You likely either know someone or you yourself has been gluten free. To some it may seem like a fad, but to many it is critical. I, myself, have been gluten free, a number of times. That may sound like an excuse or a weakness, and I guess in some ways it is. Like smokers who quit but then start up - you actually didn’t quit then, right?
Gluten is a tricky dude. It is not all created equally and today’s wheat has certain issues that affect our health. Let’s keep that in mind and we will go over that in another blog, as it’s a big area of it’s own. Today we just focus on how to tell if taking a break from it may help some symptoms you are having.
So, if you eat gluten, how can you tell if you may do well to remove it? There are 3 main ways - there are more but these are the top 3 that I have found.
1.) If you have any pain or problems with digestion, that is a sure sign that something is irritating you. A common main reason for that can be wheat, but it can also be other foods. Do you have days where you don’t eat much wheat (or other gluten grains) at all and have easier digestion and bowel movements? Have you gone to Europe and tolerated their breads just fine? Here’s the thing. Your body always tries to adapt and move towards health, so after a while it may “mute” the signs of an issue, but it will eventually get louder and louder until it is yelling at you. What is needed is to absolutely remove the offending food 100% fully, for at least 2 weeks, no cheating at all. Then, add it back in and see how you feel. What happens is your body adjusts to the comfort of not dealing with an irritant (like a loud neighbour), then you bring it back in, and it is so much more noticeable than before. That is your test. Costs nothing and you know clearly if it is a problem.
2.) If you crave wheat type products and eat them every. single. meal. and. snack. These cravings can be for a few reasons, but these are not healthy cravings. It can be blood sugar crashes, which refined wheat products will make a mess of. Or, it can be poor digestion and leaky gut causing those gluten proteins to behave like opioids to our brain receptors. Yup, it can be that bad.
3.) If you have thyroid issues or autoimmune or chronic inflammation. Gluten has been linked to these issues in these areas and removal has often been directly linked to seeing improvements. Sometimes there is more than gluten that is a factor, but it is a great place to start.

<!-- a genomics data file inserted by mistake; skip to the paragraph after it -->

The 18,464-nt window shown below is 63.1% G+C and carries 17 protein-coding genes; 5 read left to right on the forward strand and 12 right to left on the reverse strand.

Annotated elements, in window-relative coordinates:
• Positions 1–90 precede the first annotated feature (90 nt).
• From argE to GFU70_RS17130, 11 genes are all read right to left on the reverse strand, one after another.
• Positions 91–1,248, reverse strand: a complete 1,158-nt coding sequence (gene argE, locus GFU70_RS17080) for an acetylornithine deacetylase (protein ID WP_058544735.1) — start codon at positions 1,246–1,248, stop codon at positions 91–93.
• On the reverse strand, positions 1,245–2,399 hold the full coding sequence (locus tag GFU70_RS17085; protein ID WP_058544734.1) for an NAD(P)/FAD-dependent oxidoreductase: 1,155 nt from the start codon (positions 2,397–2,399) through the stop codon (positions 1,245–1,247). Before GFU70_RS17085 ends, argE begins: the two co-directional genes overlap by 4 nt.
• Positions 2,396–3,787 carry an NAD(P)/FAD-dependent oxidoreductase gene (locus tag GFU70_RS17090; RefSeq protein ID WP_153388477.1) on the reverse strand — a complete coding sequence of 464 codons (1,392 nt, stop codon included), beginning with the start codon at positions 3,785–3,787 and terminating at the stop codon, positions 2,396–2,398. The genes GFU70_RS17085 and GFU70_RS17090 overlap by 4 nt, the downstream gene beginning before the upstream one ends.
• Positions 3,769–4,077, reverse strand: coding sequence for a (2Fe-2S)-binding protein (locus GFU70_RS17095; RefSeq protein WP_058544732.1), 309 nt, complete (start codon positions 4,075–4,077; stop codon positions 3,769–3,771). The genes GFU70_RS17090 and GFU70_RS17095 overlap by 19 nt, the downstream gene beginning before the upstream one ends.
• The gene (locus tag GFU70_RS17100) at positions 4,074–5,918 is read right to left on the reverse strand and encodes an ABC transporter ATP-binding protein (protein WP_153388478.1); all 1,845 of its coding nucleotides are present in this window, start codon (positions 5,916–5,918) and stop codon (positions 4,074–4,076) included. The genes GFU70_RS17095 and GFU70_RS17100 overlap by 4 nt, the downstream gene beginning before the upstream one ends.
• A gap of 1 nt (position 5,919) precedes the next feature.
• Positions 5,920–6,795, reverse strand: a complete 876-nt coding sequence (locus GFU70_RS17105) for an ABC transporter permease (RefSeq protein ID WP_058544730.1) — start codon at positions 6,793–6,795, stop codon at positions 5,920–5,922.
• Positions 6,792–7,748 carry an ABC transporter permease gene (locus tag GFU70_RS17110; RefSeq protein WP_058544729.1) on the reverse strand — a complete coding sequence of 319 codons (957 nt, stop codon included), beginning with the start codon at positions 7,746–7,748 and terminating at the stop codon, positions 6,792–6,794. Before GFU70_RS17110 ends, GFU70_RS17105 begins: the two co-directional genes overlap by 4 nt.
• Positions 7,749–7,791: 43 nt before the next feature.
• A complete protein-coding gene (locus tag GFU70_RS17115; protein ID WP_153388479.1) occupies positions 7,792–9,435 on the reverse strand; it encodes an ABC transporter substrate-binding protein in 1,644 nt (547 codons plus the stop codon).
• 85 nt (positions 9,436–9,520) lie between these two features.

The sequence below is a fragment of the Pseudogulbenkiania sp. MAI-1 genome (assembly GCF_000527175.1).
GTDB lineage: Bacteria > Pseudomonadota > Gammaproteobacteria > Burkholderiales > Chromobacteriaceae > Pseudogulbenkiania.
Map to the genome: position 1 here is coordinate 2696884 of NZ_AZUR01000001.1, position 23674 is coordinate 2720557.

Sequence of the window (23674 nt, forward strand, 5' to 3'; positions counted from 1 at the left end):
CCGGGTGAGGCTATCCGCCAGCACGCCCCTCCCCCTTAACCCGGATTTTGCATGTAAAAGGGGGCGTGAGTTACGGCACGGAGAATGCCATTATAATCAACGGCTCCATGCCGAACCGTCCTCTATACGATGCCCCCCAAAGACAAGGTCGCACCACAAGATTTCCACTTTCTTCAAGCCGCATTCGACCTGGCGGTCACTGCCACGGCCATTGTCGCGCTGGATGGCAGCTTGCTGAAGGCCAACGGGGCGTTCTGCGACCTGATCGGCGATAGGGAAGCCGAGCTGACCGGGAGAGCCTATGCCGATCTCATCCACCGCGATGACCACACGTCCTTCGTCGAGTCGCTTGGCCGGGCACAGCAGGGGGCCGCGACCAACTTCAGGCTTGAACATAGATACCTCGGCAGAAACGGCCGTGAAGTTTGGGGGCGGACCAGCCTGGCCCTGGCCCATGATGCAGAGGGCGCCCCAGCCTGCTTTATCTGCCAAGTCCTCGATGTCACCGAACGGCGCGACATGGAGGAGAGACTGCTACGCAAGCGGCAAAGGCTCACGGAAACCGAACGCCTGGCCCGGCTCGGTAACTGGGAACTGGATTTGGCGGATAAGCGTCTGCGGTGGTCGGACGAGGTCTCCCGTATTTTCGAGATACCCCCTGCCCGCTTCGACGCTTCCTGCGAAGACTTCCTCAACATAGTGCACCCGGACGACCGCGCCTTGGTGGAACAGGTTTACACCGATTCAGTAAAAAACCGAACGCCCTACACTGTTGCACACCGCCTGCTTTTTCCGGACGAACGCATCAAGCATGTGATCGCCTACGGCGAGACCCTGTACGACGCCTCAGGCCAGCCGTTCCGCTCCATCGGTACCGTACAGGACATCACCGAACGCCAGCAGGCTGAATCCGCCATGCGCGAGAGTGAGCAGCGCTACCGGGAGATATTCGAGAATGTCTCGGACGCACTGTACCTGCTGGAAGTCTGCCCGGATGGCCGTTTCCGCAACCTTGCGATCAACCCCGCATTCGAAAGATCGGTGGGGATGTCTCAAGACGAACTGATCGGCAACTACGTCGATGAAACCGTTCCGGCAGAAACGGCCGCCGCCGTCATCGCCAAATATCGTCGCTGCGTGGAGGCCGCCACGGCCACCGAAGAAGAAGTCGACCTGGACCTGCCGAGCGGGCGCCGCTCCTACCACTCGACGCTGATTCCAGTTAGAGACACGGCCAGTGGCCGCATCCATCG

Gluten is not a food that we can’t get it’s nutrients from somewhere else. We won’t be deprived. Why not try removal and see if it clears up pain or digestive issues that you have been suffering with but can’t seem to fix?
A blog like this does not leave enough space to fully explain all of these areas, but even this small amount of information is important.
My intention is to get you thinking if any of these areas sound familiar and are affecting you. Then you can start to search, credible people and websites. Do not stop looking, especially if a professional tells you that food is not capable of creating these types of health problems. There is science and hundreds of studies showing how many foods, like gluten, can cause havoc for many, even those who do not have a celiac diagnosis. A very interesting recent study is where an amazing nutritionist in the US worked with researchers in a study that proved a gluten and casein free diet was part of a critical set of changes to improve mood an behaviour for kids with autism.
If someone tells you that a healthy and customized diet cannot change your health - walk away - in the kindest way possible :). Find someone who knows better.
For those of you who like to read studies and want more information regarding the benefit of adjusting your diet or have a child on the spectrum and wondered what diet can do - you may find this helpful:
Next week, I will go into detail on ways anyone can reduce their reliance on gluten by adding in more veggies and legumes to take that place. These are all simple food swaps using the foods that are found in your local Quality Greens markets!
Have a great week!
Lisa Aschenbrenner, RHN - Registered Holistic Nutritionist
For more information please visit RealFoodForThought.ca